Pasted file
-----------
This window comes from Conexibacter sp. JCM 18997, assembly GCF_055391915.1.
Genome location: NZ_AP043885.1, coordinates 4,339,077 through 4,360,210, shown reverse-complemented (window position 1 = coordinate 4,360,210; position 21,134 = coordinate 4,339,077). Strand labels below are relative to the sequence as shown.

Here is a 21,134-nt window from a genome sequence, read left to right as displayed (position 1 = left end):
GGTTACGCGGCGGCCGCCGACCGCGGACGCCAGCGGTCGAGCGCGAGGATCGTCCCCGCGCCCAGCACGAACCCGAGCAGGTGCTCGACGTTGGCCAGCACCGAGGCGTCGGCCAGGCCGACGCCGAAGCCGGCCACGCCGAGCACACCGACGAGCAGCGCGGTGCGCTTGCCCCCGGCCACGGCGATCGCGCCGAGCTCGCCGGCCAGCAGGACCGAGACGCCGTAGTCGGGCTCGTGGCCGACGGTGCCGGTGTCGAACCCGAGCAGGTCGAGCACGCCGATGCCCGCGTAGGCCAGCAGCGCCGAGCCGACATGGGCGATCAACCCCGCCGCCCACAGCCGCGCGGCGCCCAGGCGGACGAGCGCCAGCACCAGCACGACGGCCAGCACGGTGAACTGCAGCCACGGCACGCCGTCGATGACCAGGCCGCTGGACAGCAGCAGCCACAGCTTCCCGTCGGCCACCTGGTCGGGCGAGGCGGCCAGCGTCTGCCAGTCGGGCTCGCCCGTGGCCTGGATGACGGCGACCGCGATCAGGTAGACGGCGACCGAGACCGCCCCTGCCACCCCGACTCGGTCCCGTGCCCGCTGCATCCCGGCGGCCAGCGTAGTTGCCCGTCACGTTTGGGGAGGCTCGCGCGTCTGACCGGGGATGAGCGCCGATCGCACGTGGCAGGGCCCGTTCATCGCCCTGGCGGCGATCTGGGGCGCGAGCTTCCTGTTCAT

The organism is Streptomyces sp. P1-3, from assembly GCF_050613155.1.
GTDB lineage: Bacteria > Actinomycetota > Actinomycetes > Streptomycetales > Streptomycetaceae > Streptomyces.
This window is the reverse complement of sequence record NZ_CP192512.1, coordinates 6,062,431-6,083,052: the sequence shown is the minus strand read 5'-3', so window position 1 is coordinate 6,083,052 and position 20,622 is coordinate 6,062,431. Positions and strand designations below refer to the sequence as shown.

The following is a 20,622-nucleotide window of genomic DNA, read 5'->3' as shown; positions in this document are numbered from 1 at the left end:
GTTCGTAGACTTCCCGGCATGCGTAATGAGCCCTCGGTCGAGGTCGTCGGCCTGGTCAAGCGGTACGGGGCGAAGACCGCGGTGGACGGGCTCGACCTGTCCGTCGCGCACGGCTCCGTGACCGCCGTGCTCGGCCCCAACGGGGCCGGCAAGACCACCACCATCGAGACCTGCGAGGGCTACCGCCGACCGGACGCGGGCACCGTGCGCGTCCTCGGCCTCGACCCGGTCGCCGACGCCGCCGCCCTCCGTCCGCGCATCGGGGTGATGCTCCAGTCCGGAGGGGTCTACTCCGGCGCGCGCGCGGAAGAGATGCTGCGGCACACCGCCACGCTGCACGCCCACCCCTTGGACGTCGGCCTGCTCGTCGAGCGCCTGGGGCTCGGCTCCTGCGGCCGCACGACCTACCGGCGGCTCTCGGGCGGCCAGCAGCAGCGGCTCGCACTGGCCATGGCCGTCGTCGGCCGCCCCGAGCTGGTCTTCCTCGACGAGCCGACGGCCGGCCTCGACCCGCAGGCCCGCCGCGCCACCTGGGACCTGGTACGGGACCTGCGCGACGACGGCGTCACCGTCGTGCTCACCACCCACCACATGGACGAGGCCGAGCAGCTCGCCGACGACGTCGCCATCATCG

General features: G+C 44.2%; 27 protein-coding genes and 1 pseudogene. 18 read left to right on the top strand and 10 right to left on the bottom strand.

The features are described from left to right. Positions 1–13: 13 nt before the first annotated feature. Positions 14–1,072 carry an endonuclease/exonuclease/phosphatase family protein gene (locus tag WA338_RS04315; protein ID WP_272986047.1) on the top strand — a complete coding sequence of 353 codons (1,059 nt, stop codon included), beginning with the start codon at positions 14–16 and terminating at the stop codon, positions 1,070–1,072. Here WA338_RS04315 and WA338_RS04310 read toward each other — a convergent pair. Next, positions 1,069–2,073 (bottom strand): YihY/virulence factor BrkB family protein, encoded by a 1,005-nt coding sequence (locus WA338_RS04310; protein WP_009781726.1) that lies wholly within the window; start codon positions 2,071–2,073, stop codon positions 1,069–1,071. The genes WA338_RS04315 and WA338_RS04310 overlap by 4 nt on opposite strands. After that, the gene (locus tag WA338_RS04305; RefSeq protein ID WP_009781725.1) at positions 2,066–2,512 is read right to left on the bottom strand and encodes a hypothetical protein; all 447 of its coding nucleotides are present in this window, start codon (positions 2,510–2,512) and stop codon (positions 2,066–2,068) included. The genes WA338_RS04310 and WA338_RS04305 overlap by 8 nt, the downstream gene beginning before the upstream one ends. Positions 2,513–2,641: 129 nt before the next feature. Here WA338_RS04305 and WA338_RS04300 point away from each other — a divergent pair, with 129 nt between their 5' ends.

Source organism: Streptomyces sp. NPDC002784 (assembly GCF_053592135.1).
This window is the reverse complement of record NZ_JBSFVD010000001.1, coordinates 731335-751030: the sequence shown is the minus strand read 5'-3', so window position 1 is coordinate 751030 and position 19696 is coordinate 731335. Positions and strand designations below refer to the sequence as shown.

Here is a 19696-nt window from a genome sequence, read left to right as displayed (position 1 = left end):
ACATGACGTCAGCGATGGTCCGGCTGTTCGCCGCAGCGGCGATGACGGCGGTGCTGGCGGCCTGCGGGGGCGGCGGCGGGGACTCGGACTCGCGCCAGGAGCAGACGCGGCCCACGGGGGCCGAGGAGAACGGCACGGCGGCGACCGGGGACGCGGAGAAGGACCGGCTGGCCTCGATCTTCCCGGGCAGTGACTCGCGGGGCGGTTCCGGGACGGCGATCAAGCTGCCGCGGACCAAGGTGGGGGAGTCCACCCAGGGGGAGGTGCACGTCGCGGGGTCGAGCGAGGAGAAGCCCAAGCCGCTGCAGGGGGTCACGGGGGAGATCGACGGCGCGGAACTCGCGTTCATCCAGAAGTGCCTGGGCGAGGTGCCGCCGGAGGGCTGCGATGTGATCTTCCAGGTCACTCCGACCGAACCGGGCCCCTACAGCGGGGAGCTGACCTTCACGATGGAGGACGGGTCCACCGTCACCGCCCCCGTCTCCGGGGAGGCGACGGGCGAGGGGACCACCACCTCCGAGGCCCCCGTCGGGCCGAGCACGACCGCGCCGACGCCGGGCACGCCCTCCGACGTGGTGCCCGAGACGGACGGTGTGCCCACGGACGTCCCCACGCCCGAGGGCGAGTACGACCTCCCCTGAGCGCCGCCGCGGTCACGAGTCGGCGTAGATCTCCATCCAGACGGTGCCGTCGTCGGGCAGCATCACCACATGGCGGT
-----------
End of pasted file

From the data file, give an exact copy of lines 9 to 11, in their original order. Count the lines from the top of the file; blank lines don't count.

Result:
GTTCGTAGACTTCCCGGCATGCGTAATGAGCCCTCGGTCGAGGTCGTCGGCCTGGTCAAGCGGTACGGGGCGAAGACCGCGGTGGACGGGCTCGACCTGTCCGTCGCGCACGGCTCCGTGACCGCCGTGCTCGGCCCCAACGGGGCCGGCAAGACCACCACCATCGAGACCTGCGAGGGCTACCGCCGACCGGACGCGGGCACCGTGCGCGTCCTCGGCCTCGACCCGGTCGCCGACGCCGCCGCCCTCCGTCCGCGCATCGGGGTGATGCTCCAGTCCGGAGGGGTCTACTCCGGCGCGCGCGCGGAAGAGATGCTGCGGCACACCGCCACGCTGCACGCCCACCCCTTGGACGTCGGCCTGCTCGTCGAGCGCCTGGGGCTCGGCTCCTGCGGCCGCACGACCTACCGGCGGCTCTCGGGCGGCCAGCAGCAGCGGCTCGCACTGGCCATGGCCGTCGTCGGCCGCCCCGAGCTGGTCTTCCTCGACGAGCCGACGGCCGGCCTCGACCCGCAGGCCCGCCGCGCCACCTGGGACCTGGTACGGGACCTGCGCGACGACGGCGTCACCGTCGTGCTCACCACCCACCACATGGACGAGGCCGAGCAGCTCGCCGACGACGTCGCCATCATCG

General features: G+C 44.2%; 27 protein-coding genes and 1 pseudogene. 18 read left to right on the top strand and 10 right to left on the bottom strand.

The features are described from left to right. Positions 1–13: 13 nt before the first annotated feature. Positions 14–1,072 carry an endonuclease/exonuclease/phosphatase family protein gene (locus tag WA338_RS04315; protein ID WP_272986047.1) on the top strand — a complete coding sequence of 353 codons (1,059 nt, stop codon included), beginning with the start codon at positions 14–16 and terminating at the stop codon, positions 1,070–1,072. Here WA338_RS04315 and WA338_RS04310 read toward each other — a convergent pair. Next, positions 1,069–2,073 (bottom strand): YihY/virulence factor BrkB family protein, encoded by a 1,005-nt coding sequence (locus WA338_RS04310; protein WP_009781726.1) that lies wholly within the window; start codon positions 2,071–2,073, stop codon positions 1,069–1,071. The genes WA338_RS04315 and WA338_RS04310 overlap by 4 nt on opposite strands. After that, the gene (locus tag WA338_RS04305; RefSeq protein ID WP_009781725.1) at positions 2,066–2,512 is read right to left on the bottom strand and encodes a hypothetical protein; all 447 of its coding nucleotides are present in this window, start codon (positions 2,510–2,512) and stop codon (positions 2,066–2,068) included. The genes WA338_RS04310 and WA338_RS04305 overlap by 8 nt, the downstream gene beginning before the upstream one ends. Positions 2,513–2,641: 129 nt before the next feature. Here WA338_RS04305 and WA338_RS04300 point away from each other — a divergent pair, with 129 nt between their 5' ends.